The biggest shift in my thinking was encountering time and temporality as a mutable sociopolitical force, out of which we fashion shelter, tools, weapons, and direction for life. It connects to so much that is crucial for our existence, yet for this very reason slips into the background of practical life. My friend and former advisor, Michael A. Weinstein, helped me see that for the first time in his seminars and several of his dozens of books, and learning to see it was a process that really took my breath away. Subsequently, it was through Henri Bergson and then Gilles Deleuze that I found more tools to examine time more carefully in political analysis. Reading great scholars of temporality like R.B.J. Walker also helped me link that mode of thinking with the peculiarities of world politics.

Distinguish for our readers between formal and informal imperialism, and how, despite their differences, they both maintain a troublesome answer to question of “when” is imperialism?

Formal imperialism refers to the formal control or acquisition of one state by another, and the integration (to some degree) of that conquered state into the power structure of the imperial home state or “metropole”. Great Britain’s official imperial control and administration of India is an example of formal imperialism. The concept of informal imperialism is usually used to refer to persistent forms of domination and exploitation of one state by another that are unofficial, yet still quite real. The role of economic institutions in maintaining asymmetries of power have been especially important for theorists of informal imperialism. The history of the dominance of the U.S.’s United Fruit Company in Guatemala is an example of this kind of imperialism. There was official independence of the subordinated country, however simultaneously there was preponderant economic control by the United Fruit Company. This control was sustained through the economic institutions of markets and concentrated company ownership, and was reinforced by coups, puppet regimes, death squads, and an occasional “police action” invasion as needed.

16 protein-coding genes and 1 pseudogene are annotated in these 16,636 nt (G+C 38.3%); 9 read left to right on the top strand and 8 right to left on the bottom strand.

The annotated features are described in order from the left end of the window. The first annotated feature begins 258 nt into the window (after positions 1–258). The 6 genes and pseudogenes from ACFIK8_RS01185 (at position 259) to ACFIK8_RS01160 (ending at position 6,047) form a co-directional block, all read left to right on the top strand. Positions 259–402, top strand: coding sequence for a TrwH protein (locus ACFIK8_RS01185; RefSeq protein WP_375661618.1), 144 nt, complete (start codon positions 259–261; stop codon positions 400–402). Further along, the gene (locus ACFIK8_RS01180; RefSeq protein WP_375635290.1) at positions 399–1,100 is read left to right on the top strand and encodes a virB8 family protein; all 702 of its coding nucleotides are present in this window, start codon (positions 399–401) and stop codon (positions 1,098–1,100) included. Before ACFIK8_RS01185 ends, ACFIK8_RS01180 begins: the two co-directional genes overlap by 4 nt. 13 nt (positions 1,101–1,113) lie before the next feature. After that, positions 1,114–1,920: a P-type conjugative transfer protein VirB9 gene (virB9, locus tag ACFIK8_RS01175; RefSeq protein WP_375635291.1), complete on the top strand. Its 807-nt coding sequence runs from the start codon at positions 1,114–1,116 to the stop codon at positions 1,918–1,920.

Both of these conceptions of imperialism allow us to see something important about relations of persistent domination, violence, vulnerability, and exploitation. In order to highlight the power relations within imperialism, the relations and processes constituting “internal” state rule are normalized, reified, and pre-emptively defined as different in kind than those of imperialism. The “external” is highlighted as imperialism, but only by obscuring and naturalizing the “internal” and the continuities between them.

Describe the relationship between a spatial and a temporal analysis of imperialism